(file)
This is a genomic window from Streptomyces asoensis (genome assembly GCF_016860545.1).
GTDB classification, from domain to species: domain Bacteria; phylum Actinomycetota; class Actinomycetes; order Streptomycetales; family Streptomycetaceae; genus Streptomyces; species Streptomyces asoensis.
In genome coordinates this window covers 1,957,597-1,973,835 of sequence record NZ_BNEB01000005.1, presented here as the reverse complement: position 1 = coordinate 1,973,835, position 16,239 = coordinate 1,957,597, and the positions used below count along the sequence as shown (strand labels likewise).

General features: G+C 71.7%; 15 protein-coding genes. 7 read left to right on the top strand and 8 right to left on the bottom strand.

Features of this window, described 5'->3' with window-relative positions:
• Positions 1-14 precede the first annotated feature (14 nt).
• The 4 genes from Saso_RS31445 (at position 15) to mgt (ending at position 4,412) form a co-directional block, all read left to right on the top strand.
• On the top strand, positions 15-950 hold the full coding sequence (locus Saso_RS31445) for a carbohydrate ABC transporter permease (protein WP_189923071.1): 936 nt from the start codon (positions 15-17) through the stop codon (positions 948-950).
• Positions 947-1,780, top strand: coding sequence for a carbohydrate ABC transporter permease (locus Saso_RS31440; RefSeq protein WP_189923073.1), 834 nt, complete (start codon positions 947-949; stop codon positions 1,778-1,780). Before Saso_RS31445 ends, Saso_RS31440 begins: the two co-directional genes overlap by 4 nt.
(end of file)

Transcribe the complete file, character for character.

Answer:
This is a genomic window from Streptomyces asoensis (genome assembly GCF_016860545.1).
GTDB classification, from domain to species: domain Bacteria; phylum Actinomycetota; class Actinomycetes; order Streptomycetales; family Streptomycetaceae; genus Streptomyces; species Streptomyces asoensis.
In genome coordinates this window covers 1,957,597-1,973,835 of sequence record NZ_BNEB01000005.1, presented here as the reverse complement: position 1 = coordinate 1,973,835, position 16,239 = coordinate 1,957,597, and the positions used below count along the sequence as shown (strand labels likewise).

General features: G+C 71.7%; 15 protein-coding genes. 7 read left to right on the top strand and 8 right to left on the bottom strand.

Features of this window, described 5'->3' with window-relative positions:
• Positions 1-14 precede the first annotated feature (14 nt).
• The 4 genes from Saso_RS31445 (at position 15) to mgt (ending at position 4,412) form a co-directional block, all read left to right on the top strand.
• On the top strand, positions 15-950 hold the full coding sequence (locus Saso_RS31445) for a carbohydrate ABC transporter permease (protein WP_189923071.1): 936 nt from the start codon (positions 15-17) through the stop codon (positions 948-950).
• Positions 947-1,780, top strand: coding sequence for a carbohydrate ABC transporter permease (locus Saso_RS31440; RefSeq protein WP_189923073.1), 834 nt, complete (start codon positions 947-949; stop codon positions 1,778-1,780). Before Saso_RS31445 ends, Saso_RS31440 begins: the two co-directional genes overlap by 4 nt.